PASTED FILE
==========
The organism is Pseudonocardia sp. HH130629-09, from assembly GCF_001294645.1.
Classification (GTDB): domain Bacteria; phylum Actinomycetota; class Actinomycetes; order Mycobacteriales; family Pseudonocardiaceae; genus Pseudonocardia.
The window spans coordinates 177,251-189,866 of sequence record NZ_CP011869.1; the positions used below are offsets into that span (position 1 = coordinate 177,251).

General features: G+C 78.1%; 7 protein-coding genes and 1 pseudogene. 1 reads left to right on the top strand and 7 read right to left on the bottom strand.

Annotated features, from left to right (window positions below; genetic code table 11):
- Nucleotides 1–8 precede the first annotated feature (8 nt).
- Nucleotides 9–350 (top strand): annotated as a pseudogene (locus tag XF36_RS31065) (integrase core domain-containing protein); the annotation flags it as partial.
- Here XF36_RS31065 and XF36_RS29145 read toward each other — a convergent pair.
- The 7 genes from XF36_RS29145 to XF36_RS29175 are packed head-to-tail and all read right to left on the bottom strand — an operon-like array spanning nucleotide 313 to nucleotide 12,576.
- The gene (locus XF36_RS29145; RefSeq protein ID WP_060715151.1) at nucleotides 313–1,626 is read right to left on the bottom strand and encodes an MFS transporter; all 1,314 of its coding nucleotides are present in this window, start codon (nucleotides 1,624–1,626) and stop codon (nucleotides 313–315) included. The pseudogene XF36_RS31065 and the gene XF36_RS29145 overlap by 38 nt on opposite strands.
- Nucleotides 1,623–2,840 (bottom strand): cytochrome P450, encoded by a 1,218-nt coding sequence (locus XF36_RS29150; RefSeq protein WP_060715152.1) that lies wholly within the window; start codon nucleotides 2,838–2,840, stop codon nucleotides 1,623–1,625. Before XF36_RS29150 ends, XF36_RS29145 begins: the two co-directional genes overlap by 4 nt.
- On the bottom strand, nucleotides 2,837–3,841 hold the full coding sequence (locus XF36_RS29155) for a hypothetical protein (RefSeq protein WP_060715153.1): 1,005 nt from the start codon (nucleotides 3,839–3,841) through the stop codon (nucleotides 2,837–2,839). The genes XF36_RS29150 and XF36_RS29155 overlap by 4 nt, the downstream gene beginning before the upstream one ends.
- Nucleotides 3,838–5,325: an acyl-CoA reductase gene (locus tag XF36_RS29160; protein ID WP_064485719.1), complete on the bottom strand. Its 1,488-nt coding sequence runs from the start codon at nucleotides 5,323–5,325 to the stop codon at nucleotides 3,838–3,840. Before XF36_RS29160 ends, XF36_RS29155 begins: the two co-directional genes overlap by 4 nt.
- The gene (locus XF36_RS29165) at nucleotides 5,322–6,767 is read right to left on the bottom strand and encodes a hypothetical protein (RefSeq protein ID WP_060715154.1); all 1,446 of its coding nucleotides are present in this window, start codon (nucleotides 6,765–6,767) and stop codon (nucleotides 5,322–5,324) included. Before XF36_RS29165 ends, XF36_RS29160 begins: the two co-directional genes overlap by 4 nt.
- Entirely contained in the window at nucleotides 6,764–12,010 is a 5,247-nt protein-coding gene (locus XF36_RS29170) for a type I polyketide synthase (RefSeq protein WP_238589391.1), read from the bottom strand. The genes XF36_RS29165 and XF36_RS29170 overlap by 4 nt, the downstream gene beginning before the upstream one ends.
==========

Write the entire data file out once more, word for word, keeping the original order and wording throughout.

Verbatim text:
The organism is Pseudonocardia sp. HH130629-09, from assembly GCF_001294645.1.
Classification (GTDB): domain Bacteria; phylum Actinomycetota; class Actinomycetes; order Mycobacteriales; family Pseudonocardiaceae; genus Pseudonocardia.
The window spans coordinates 177,251-189,866 of sequence record NZ_CP011869.1; the positions used below are offsets into that span (position 1 = coordinate 177,251).

General features: G+C 78.1%; 7 protein-coding genes and 1 pseudogene. 1 reads left to right on the top strand and 7 read right to left on the bottom strand.

Annotated features, from left to right (window positions below; genetic code table 11):
- Nucleotides 1–8 precede the first annotated feature (8 nt).
- Nucleotides 9–350 (top strand): annotated as a pseudogene (locus tag XF36_RS31065) (integrase core domain-containing protein); the annotation flags it as partial.
- Here XF36_RS31065 and XF36_RS29145 read toward each other — a convergent pair.
- The 7 genes from XF36_RS29145 to XF36_RS29175 are packed head-to-tail and all read right to left on the bottom strand — an operon-like array spanning nucleotide 313 to nucleotide 12,576.
- The gene (locus XF36_RS29145; RefSeq protein ID WP_060715151.1) at nucleotides 313–1,626 is read right to left on the bottom strand and encodes an MFS transporter; all 1,314 of its coding nucleotides are present in this window, start codon (nucleotides 1,624–1,626) and stop codon (nucleotides 313–315) included. The pseudogene XF36_RS31065 and the gene XF36_RS29145 overlap by 38 nt on opposite strands.
- Nucleotides 1,623–2,840 (bottom strand): cytochrome P450, encoded by a 1,218-nt coding sequence (locus XF36_RS29150; RefSeq protein WP_060715152.1) that lies wholly within the window; start codon nucleotides 2,838–2,840, stop codon nucleotides 1,623–1,625. Before XF36_RS29150 ends, XF36_RS29145 begins: the two co-directional genes overlap by 4 nt.
- On the bottom strand, nucleotides 2,837–3,841 hold the full coding sequence (locus XF36_RS29155) for a hypothetical protein (RefSeq protein WP_060715153.1): 1,005 nt from the start codon (nucleotides 3,839–3,841) through the stop codon (nucleotides 2,837–2,839). The genes XF36_RS29150 and XF36_RS29155 overlap by 4 nt, the downstream gene beginning before the upstream one ends.
- Nucleotides 3,838–5,325: an acyl-CoA reductase gene (locus tag XF36_RS29160; protein ID WP_064485719.1), complete on the bottom strand. Its 1,488-nt coding sequence runs from the start codon at nucleotides 5,323–5,325 to the stop codon at nucleotides 3,838–3,840. Before XF36_RS29160 ends, XF36_RS29155 begins: the two co-directional genes overlap by 4 nt.
- The gene (locus XF36_RS29165) at nucleotides 5,322–6,767 is read right to left on the bottom strand and encodes a hypothetical protein (RefSeq protein ID WP_060715154.1); all 1,446 of its coding nucleotides are present in this window, start codon (nucleotides 6,765–6,767) and stop codon (nucleotides 5,322–5,324) included. Before XF36_RS29165 ends, XF36_RS29160 begins: the two co-directional genes overlap by 4 nt.
- Entirely contained in the window at nucleotides 6,764–12,010 is a 5,247-nt protein-coding gene (locus XF36_RS29170) for a type I polyketide synthase (RefSeq protein WP_238589391.1), read from the bottom strand. The genes XF36_RS29165 and XF36_RS29170 overlap by 4 nt, the downstream gene beginning before the upstream one ends.